Over 8,000 surgeries have been performed to date.

What body of physicians is supporting the BrainPath technology?

The Subcortical Surgery Group (SSG) is a group of neurosurgeons who formed a user group to support the awareness and advancement of this technique and other advanced technologies. The group, registered as a 501(c)(6), was formed to help doctors learn and become trained on the surgical approach, share experiences, and help patients find a surgeon in their area who is trained using the BrainPath integrated surgical approach.

The SSG is led by a Board and Executive Committee of 14 neurosurgeons. All are trained in using BrainPath and routinely perform BrainPath procedures. The SSG board is comprised of:

  • Julian Bailes, MD, President & Chairman, SSG, Chairman, Department of Neurosurgery, NorthShore University HealthSystem,  Surgical Director, NorthShore Neurological Institute
  • Kaisorn Chaichana, MD, FACS, Associate Professor of Neurosurgery, Neuroscience, Oncology, & Otolaryngology, Mayo Clinic
  • Sunit Das, MD, PhD, Scientist in the Keenan Research Centre for Biomedical Science, Associate Professor, Department of Surgery, University of Toronto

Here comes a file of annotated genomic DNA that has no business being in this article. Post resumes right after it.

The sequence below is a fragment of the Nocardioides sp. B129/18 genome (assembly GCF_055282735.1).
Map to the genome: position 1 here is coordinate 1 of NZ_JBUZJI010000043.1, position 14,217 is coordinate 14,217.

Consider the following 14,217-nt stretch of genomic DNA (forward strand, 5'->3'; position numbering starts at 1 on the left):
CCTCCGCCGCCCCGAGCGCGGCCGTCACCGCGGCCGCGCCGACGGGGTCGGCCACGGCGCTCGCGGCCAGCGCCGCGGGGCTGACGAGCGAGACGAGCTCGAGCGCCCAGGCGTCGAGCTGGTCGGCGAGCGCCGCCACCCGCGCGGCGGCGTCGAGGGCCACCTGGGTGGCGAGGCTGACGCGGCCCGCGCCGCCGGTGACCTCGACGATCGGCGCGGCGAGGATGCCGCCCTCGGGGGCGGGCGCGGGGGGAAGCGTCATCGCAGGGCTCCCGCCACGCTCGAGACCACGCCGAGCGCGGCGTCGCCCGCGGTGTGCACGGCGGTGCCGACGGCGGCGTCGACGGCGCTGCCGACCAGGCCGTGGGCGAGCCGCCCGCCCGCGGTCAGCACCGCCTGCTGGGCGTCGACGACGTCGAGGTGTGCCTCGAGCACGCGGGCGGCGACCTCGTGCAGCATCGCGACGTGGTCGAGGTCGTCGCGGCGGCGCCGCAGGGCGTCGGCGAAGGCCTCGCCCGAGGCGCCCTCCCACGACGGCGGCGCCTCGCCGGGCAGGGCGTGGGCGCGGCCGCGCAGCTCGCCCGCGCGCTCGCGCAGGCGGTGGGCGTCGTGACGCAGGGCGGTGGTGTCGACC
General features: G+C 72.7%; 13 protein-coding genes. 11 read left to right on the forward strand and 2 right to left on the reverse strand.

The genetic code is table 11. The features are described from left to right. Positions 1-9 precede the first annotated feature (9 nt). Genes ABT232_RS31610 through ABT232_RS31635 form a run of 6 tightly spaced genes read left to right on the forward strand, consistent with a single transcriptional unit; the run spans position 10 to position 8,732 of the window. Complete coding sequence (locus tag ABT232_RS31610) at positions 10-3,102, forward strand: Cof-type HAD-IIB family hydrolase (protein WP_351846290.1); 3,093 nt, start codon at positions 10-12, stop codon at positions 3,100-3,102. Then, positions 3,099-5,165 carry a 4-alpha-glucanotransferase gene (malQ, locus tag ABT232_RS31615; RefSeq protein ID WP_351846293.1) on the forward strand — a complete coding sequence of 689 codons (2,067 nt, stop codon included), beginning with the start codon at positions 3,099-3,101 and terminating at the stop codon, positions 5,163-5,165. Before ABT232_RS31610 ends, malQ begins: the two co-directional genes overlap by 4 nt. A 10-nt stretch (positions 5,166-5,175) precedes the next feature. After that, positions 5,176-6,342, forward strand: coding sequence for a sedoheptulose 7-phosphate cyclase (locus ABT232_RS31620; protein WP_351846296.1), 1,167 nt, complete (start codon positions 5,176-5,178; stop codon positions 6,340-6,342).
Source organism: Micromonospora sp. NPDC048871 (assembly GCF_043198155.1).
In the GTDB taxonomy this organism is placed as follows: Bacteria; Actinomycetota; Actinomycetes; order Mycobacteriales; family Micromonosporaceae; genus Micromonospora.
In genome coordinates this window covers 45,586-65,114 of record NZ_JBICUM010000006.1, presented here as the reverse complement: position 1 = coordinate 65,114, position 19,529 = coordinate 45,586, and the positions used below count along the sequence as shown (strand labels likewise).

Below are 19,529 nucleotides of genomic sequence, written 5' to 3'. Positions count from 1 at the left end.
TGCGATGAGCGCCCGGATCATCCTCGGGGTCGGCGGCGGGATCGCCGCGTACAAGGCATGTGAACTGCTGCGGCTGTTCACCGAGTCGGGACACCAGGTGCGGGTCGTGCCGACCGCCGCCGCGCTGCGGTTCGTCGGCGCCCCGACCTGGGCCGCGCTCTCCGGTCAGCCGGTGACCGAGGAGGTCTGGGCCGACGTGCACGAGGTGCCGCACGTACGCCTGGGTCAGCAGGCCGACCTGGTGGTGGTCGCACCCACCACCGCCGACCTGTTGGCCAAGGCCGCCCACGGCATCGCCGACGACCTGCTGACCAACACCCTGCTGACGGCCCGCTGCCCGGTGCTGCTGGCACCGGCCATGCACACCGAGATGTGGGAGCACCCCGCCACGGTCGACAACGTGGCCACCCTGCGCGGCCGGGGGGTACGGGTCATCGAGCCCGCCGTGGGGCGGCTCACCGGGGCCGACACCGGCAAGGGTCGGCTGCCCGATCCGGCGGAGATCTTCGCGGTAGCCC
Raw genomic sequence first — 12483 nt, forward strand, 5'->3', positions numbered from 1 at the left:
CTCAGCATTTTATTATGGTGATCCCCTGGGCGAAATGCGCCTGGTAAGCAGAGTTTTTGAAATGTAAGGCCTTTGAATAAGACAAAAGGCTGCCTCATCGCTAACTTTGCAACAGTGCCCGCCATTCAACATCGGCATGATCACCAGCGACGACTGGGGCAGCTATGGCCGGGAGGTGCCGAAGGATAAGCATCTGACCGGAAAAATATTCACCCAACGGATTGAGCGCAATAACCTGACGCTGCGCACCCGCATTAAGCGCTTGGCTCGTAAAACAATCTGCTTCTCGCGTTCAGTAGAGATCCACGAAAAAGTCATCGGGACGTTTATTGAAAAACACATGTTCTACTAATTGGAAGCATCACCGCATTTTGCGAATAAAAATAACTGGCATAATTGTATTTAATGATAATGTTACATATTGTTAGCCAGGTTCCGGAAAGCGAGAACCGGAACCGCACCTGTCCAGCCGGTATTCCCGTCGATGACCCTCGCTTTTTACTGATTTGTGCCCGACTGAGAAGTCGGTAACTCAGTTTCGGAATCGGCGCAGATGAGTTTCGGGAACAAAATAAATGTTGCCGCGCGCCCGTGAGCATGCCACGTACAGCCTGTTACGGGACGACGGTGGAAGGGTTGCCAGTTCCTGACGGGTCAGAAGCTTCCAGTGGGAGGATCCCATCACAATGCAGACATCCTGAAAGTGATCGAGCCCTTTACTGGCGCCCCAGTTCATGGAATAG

• J.D. Day, MD, Chairman, Department of Neurosurgery, University of Arkansas for Medical Sciences
  • Gary Gallia, MD, PhD, Associate Professor of Neurosurgery & Oncology, Johns Hopkins University School of Medicine
  • Mohamed Labib, MD, Neurosurgeon, Barrow Neurological Institute
  • Zachary Litvack, MD, Neurosurgeon, Swedish Brain and Spine Specialists
  • Gustavo Pradilla, MD, Assistant Professor of Neurosurgery, Emory University School of Medicine, Chief of Neurosurgery Service, Marcus Stroke & Neuroscience Center at Grady Health System
  • Rohan Ramakrishna, MD, Neurosurgeon, Weill Cornell Brain and Spine Center
  • Justin Singer, MD, Director of Vascular Neurosurgery Program, Spectrum Health
  • Ronald Young II, MD, Neurosurgeon, Delray Medical Center
  • Brad Zacharia, MD, Assistant Professor of Neurosurgery, Co-Director, Neuro Oncology Program, Director, Brain Tumor and Skull Base Surgery, Penn State Health
  • Gabriel Zada, MD, Associate Clinical Professor of Neurosurgery. Keck Medicine of USC
  • Lloyd Zucker, MD, FAANS, Chief of Neurosurgery, Delray Medical Center, CEO, Florida Neuroscience Institute, Partner, Brain & Spine Center South Florida

Are there similar technologies available right now?
No. Currently, there are no other technologies that provide atraumatic access to deep regions of the brain like BrainPath. Other procedures deemed “minimally invasive” either risk causing trauma to the white matter of the brain during the surgery or utilize tools that emit heat upon resection of the abnormality.